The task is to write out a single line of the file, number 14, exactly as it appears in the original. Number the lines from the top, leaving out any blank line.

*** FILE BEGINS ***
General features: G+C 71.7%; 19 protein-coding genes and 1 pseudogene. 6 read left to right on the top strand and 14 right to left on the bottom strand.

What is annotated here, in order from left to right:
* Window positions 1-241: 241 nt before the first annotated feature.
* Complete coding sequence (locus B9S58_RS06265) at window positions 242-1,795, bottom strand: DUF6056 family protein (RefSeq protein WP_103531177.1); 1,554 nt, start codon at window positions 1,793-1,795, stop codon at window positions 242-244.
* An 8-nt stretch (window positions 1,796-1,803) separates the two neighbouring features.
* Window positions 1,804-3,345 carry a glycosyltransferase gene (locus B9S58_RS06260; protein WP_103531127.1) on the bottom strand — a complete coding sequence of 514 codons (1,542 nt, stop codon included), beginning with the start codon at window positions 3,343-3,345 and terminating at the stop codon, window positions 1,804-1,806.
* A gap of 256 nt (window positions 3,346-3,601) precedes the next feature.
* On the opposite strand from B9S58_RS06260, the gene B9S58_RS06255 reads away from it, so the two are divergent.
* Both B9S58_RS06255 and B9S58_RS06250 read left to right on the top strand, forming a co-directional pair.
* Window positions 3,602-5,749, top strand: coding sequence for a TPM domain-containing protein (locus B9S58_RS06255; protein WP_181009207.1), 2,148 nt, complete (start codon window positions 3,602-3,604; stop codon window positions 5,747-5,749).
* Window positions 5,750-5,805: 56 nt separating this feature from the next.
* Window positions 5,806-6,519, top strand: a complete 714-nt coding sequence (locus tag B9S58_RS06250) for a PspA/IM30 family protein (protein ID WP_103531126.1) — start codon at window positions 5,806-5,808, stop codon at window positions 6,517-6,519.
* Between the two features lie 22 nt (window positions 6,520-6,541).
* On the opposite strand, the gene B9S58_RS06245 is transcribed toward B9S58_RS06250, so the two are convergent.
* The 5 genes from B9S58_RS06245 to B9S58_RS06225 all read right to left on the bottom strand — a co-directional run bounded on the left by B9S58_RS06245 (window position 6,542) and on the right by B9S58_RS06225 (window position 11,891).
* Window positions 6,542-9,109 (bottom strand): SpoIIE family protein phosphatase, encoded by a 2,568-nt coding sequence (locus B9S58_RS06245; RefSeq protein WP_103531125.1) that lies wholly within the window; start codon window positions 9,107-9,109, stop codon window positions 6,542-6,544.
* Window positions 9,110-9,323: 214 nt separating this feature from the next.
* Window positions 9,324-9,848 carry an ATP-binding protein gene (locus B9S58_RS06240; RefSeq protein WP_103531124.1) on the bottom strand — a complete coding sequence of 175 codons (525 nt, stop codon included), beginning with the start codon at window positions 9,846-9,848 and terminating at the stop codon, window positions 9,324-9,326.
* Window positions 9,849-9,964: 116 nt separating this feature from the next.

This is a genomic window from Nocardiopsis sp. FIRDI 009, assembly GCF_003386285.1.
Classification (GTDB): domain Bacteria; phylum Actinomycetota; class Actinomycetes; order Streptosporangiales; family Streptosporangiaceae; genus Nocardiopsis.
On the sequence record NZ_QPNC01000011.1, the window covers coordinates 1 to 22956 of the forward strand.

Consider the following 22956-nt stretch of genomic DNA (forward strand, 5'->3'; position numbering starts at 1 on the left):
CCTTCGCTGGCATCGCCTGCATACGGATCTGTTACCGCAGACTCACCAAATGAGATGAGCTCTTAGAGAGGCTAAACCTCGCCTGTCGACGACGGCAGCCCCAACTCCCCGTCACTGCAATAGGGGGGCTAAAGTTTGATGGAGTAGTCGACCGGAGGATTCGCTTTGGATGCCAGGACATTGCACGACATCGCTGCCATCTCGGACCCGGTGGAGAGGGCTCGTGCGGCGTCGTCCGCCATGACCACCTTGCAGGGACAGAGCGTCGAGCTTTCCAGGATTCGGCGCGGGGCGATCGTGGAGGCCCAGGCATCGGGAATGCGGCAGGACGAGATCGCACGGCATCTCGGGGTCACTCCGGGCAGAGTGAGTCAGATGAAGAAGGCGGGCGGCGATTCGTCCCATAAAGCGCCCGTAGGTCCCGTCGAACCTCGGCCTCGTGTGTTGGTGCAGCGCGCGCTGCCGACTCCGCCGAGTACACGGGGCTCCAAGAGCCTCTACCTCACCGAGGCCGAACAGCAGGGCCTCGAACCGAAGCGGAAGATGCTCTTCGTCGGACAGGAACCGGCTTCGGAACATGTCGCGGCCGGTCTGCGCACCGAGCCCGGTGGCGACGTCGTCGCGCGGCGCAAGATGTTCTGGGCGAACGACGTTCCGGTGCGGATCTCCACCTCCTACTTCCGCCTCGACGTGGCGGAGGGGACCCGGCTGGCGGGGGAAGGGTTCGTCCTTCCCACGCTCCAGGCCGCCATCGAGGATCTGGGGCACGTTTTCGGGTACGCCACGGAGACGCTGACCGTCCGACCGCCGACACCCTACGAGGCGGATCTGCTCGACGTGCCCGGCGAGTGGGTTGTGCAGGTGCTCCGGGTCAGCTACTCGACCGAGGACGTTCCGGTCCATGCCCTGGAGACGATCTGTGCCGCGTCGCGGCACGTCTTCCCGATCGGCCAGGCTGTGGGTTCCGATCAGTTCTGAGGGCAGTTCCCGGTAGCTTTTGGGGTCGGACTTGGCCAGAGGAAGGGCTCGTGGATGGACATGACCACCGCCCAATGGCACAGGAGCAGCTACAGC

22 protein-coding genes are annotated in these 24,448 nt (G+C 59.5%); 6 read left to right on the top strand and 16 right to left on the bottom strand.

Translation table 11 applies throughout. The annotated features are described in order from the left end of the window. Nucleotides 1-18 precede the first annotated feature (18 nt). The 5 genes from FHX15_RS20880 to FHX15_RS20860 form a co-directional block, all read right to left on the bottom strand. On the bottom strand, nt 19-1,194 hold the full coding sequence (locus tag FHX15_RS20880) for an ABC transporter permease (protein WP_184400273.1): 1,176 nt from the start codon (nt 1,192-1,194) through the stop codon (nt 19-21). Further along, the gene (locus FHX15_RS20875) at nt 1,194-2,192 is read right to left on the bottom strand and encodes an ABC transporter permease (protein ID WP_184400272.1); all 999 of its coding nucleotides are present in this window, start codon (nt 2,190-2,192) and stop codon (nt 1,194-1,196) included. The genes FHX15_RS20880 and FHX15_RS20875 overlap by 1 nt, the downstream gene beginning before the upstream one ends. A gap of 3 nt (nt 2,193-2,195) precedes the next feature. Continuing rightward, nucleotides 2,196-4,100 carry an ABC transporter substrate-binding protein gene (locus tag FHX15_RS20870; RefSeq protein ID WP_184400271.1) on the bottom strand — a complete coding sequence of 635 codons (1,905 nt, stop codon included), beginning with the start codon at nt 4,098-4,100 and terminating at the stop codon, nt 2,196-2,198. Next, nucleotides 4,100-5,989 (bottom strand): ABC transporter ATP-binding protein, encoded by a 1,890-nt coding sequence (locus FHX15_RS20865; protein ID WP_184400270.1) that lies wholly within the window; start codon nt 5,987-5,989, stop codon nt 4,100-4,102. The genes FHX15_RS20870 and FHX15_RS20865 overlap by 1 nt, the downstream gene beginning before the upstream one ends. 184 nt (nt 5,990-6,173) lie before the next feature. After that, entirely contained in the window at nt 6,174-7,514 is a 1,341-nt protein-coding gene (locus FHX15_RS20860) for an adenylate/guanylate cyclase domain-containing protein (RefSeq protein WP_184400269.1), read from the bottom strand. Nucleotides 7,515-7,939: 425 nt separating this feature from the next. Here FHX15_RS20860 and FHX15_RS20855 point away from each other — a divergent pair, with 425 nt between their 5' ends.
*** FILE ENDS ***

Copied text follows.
* On the opposite strand, the gene B9S58_RS06245 is transcribed toward B9S58_RS06250, so the two are convergent.